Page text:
The Church of St George at Dunster is very special. It is a wool church, built largely in the late medieval period with the profits made by merchants from local industry and trade. Long before that there was a smaller Norman church on the site. The Norman west door arch survives. Before 1100 the lord of the manor, William de Mohun gave the church and lands to Bath Abbey and a small daughter priory was set up in Dunster.  Here you can see the beautiful screen built right across the church from one side to the other, I took quite a few shots of this, to the left a fine pulpit, and beyond the magnificent chancel, When the current church was first built it was one large area with the high altar at the east end of the church. The monks and parishioners had a dispute during the 1400s related to the times and ordering of services, use of bells, and much more. The dispute was arbitrated in 1498 at Glastonbury. There was a decision made for the parishioners to erect and maintain a choir separate from the monks. This is the origin of the church’s great screen crossing the nave, chancel, and sanctuary. The 54 foot long screen, built in 1499, is thought to be the longest carved rood screen in the world. One of its features is fan vaulting. The original screen that spanned the tower arch was moved to the eastern arch of the south transept.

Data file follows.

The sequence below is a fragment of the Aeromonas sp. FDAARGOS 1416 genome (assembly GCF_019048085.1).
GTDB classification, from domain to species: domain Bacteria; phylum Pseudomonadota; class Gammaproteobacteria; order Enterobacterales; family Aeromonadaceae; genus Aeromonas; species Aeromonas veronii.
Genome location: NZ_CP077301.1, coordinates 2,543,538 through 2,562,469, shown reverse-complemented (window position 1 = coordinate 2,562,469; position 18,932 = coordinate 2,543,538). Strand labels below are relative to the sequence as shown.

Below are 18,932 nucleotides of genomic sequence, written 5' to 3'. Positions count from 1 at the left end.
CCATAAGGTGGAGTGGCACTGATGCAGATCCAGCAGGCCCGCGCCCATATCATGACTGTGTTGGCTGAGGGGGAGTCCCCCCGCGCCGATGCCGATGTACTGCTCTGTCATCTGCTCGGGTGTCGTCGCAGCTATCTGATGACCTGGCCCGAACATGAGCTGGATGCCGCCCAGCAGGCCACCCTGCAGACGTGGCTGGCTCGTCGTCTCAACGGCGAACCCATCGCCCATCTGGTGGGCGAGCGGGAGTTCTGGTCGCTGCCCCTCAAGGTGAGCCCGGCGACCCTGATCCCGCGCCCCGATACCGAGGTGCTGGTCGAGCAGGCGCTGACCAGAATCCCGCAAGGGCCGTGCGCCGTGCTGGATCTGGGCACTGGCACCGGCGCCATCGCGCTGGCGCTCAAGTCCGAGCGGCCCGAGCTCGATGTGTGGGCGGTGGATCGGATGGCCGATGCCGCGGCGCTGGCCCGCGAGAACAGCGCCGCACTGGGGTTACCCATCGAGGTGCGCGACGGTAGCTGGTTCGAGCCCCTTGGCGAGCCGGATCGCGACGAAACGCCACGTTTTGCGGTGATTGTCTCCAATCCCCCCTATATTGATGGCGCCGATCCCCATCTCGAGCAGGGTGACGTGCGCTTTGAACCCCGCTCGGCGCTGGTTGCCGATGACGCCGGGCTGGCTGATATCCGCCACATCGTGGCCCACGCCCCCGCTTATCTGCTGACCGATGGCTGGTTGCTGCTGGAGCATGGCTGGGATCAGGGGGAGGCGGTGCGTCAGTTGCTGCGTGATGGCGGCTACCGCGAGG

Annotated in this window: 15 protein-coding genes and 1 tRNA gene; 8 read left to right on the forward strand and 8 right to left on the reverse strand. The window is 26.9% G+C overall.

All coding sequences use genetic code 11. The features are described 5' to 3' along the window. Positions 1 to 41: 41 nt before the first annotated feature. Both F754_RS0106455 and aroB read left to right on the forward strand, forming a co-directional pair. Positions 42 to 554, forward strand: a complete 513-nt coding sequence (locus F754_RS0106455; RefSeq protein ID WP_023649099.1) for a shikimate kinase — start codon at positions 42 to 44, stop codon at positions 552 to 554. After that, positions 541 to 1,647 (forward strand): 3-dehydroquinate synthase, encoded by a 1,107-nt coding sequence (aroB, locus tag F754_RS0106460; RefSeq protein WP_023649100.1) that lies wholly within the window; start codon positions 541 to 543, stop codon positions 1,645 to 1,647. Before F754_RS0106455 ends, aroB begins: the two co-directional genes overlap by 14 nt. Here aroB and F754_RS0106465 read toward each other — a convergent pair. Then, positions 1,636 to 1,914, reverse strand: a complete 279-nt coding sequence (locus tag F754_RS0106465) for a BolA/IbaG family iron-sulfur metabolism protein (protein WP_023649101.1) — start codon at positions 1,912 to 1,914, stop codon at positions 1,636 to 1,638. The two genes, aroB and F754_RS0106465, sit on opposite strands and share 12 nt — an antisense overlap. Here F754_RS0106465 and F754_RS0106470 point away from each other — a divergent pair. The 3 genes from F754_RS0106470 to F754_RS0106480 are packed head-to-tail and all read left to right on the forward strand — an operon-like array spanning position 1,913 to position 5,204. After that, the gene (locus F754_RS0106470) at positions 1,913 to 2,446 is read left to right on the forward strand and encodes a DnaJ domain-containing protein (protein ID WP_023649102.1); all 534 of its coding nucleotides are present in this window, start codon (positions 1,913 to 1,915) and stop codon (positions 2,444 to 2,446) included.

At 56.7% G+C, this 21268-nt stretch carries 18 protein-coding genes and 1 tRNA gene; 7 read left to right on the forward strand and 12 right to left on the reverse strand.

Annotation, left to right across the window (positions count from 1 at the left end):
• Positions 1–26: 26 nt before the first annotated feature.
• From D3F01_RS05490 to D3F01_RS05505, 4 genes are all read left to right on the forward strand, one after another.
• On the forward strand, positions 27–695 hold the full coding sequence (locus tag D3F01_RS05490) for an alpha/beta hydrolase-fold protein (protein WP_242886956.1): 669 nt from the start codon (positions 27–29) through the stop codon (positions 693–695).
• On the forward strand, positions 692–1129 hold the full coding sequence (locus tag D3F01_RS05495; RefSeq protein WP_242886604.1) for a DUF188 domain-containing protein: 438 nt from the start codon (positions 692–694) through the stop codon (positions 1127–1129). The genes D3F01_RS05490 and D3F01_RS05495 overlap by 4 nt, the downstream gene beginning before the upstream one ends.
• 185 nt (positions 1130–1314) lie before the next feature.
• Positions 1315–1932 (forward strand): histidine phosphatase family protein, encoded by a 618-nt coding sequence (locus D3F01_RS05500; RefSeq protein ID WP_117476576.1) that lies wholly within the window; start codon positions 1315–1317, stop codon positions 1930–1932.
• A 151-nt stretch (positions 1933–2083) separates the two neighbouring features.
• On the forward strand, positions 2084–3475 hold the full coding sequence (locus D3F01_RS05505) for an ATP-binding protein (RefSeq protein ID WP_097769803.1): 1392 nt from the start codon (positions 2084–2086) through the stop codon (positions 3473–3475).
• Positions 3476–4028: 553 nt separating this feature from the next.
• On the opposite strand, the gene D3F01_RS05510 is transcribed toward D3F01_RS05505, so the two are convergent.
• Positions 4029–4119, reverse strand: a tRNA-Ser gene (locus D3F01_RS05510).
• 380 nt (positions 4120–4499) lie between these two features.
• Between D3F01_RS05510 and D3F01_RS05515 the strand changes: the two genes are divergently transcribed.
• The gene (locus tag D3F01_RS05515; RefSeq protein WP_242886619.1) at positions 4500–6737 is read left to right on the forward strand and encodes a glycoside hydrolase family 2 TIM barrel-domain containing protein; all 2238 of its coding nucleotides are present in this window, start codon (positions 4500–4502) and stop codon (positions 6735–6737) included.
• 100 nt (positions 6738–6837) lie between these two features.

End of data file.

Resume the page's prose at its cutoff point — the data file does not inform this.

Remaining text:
comments (17)

A grand interior Brian.
Brian Walbey: Indeed it is Les, lots to photograph.
  • Ray
  • Thailand
  • 27 Jun 2012, 00:58
Wow! Beautiful!

I think the world's biggest screen is a bit of a mistake, though, as this gorgeous vault needs to be seen unencumbered, IMHO.